Reliability indicators can be categorized into load point reliability and system reliability (Honarmand 2015). Load point indexes cover the following three aspects: i) Frequency of load interruptions (occurrence per year); ii) Average duration of load interruptions (period per occurrence): iii) Average annual duration of load interruptions (hours per year). On the other hand, a list of commonly system indexes includes (Grigsby 2012; Atwa and ElSaadany 2009):

a)
System Average Interruption Frequency Index (SAIFI):
$$ \mathrm{SAIFI}=\frac{\sum {\lambda}_i{N}_i}{\sum {N}_i} $$
(8)

b)
System Average Interruption Duration Index (SAIDI):
$$ \mathrm{SAIDI}=\frac{\sum {U}_i{N}_i}{\sum {N}_i} $$
(9)

iii)
Average Service Availability Index (ASAI):
$$ \mathrm{ASAI}=\frac{T_{total}\bullet \sum {N}_i\sum {U}_i{N}_i}{T_{total}\bullet \sum {N}_i} $$
(10)
where N_{i} is the number of consumers at load point I; λ_{i} represents the failure rate at load point I; U_{i} is the average duration of load interruption at load point I; T_{total} is the number of hours considered for the assessment.
Power quality
Power quality objectives can be measured by three indicators, namely voltage qualified rate (VQ), power supplied from DGs (P_{sup}) and total harmonic distortion (THD) (Hossam et al. 2014).

a)
Voltage Qualified Rate: this indicator is related to the voltage limitations in electricity grids. Voltage deviations can be evaluated at each bus to judge the voltage quality V_{q}%. For each node, the higher value of V_{q}% the better:
$$ {V}_q\%=\frac{\sum_{t=1}^T{T}_{q(t)}}{T} $$
(11)
where ∑T_{q}% is the accumulated time that voltage is qualified, calculated as:
$$ {T}_{q(t)}=\left\{\begin{array}{c}1, if\ Vlower<{V}_{\left(i,t\right)}< Vupper\ \\ {}0\ otherwise\end{array}\right. $$
(12)

b)
Power Supplied from DERs: this indicator reflects the total power generation, i.e. DGs and Energy storage systems:
$$ {P}_{\mathit{\sup}(t)}=\sum \limits_{t=1}^T\sum \limits_{u=1}^{N_{DER}}{P}_{DER\left(u,t\right)} $$
(13)

a)
Total Harmonic Distortion: Harmonic distortions depend on both load levels and system conditions. Harmonic distortion can be defined as (Honarmand 2015):
$$ {V}_{THD}=\frac{\sqrt{\sum_{n2}^{\infty }{V}_n^2}}{V_1} $$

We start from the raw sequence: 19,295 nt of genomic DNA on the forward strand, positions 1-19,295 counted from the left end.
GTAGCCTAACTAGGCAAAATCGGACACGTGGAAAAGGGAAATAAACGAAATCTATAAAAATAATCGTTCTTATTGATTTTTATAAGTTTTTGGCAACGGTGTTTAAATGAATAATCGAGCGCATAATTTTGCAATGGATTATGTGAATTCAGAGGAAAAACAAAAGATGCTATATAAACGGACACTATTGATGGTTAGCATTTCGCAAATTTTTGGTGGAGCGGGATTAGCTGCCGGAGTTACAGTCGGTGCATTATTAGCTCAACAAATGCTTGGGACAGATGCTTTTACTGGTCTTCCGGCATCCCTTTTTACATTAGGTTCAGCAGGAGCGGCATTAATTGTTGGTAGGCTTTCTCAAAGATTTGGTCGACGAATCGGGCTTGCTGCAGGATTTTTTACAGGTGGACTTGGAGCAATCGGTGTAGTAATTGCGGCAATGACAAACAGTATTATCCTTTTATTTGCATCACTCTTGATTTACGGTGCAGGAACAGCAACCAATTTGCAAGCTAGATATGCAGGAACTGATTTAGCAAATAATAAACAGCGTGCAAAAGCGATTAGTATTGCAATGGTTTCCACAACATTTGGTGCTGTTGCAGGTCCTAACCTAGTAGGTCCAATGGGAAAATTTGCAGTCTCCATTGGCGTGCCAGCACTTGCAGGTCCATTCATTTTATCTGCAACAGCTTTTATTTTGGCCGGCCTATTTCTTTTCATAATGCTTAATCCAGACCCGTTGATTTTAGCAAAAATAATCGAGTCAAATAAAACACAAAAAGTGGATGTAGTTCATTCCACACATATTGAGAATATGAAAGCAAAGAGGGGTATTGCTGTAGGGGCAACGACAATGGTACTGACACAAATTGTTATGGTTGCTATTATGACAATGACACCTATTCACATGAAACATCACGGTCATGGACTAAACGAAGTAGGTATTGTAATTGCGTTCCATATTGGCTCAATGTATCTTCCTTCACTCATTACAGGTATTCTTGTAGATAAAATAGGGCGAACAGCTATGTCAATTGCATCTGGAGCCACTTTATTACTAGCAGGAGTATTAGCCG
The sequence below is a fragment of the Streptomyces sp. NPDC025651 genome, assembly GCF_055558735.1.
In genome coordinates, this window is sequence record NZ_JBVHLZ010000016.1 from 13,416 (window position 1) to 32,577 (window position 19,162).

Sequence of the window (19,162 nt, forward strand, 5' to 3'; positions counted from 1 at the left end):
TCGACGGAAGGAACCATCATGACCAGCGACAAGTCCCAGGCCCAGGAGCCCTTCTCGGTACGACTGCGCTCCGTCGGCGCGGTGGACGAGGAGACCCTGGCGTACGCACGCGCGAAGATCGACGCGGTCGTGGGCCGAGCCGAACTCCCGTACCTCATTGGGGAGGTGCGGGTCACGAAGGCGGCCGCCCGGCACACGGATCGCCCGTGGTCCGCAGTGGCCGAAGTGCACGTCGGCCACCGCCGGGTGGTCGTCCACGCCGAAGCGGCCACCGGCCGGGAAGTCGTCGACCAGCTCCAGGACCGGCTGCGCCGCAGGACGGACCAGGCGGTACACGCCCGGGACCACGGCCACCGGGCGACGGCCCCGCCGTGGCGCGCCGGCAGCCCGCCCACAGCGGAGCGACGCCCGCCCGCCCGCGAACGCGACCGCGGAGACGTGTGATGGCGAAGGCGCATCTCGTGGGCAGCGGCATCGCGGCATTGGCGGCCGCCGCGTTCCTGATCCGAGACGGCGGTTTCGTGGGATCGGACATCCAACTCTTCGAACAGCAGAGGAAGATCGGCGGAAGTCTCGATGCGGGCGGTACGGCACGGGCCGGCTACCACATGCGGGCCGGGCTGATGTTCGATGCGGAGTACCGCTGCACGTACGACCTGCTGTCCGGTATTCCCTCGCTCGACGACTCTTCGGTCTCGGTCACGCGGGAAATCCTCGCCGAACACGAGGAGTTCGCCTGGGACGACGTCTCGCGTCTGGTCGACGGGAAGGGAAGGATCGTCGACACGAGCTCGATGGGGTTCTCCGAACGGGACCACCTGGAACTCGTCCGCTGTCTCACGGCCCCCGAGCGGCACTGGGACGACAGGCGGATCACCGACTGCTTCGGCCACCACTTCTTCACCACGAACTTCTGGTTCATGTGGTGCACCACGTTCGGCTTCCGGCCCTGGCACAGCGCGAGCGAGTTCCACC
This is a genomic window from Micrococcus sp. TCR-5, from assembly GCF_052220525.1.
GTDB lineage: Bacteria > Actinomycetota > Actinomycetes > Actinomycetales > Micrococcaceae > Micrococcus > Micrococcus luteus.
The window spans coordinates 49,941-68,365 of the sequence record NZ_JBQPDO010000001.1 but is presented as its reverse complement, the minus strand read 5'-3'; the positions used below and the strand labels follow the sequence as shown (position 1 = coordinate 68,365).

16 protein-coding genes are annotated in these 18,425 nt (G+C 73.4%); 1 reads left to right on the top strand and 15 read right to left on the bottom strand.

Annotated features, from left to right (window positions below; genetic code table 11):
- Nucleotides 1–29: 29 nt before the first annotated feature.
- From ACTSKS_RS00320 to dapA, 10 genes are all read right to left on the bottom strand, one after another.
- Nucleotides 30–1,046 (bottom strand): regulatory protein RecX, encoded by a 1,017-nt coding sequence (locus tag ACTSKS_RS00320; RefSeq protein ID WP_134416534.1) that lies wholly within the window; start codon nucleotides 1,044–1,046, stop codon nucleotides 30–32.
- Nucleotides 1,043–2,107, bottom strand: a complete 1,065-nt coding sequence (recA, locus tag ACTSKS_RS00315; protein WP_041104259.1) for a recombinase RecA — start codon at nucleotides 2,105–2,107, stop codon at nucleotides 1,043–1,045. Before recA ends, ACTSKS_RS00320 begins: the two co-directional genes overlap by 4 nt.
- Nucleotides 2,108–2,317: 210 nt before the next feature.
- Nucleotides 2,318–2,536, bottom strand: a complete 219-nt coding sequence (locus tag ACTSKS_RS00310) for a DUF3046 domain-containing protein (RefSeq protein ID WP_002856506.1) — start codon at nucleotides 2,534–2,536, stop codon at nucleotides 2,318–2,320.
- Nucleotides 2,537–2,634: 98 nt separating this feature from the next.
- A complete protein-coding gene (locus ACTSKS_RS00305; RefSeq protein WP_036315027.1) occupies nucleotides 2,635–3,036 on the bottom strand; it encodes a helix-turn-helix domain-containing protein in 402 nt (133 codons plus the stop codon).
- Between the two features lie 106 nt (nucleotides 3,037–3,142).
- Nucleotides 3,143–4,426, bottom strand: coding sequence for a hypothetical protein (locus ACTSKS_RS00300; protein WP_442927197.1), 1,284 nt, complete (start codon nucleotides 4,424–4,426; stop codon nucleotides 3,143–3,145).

(14)
$$ {I}_{THD}=\frac{\sqrt{\sum_{n2}^{\infty }{I}_n^2}}{I_1} $$
(15)
where V_{n} and I_{n} are the different time voltage and current, respectively.
Related works
The KPI subject has been analyzed in the literature for different scopes, motivating the work presented in this paper. In (Li et al. 2017), different stakeholders are identified for the implementation of multilevel KPIs. The selection of KPIs is made for energy performance. In (Del Pero et al. 2018), the focus is given to energy storage in buildings, testing KPIs in several casestudies. Adding PV to the storage, the work in (Kourkoumpas et al. 2018) performs the life cycle analysis regarding stakeholders’ needs. The building’s perspective is addressed in (Al Dakheel et al. 2020), where KPIs are proposed to evaluate the performance of the building as a smart building.
Looking at the grid perspective, namely in the context of autonomous island grids, the work in (Pramangioulis et al. 2019) focuses on legal KPIs related to barriers for the implementation of smart grids. The overall smart grid economic and environmental evaluation is made in (Moretti et al. 2017), making a seventeen studies review where energy efficiency is included.
In a more general perspective, the work in (Van Gorp 2005) describes a method for the definition of KPIs driven to the success of energy management plans. Finally, in (Giordano et al. 2014), a European expert group defines a set of KPIs for the costbenefit analysis of smart grid projects.
The works mentioned above are mostly focused on KPIs specific for resources (PV and storage, for example), for buildings, for island grids, and for project evaluation. These works lack a simple approach that can be used to any kind of data, with clear identification of the baseline calculation phase. Also, the continuous evaluation of KPIs is an important aspect that deserved exploration in the literature. Finally, in the present paper, these aspects are combined with a case study of an energy community with different types of consumers and PV generation.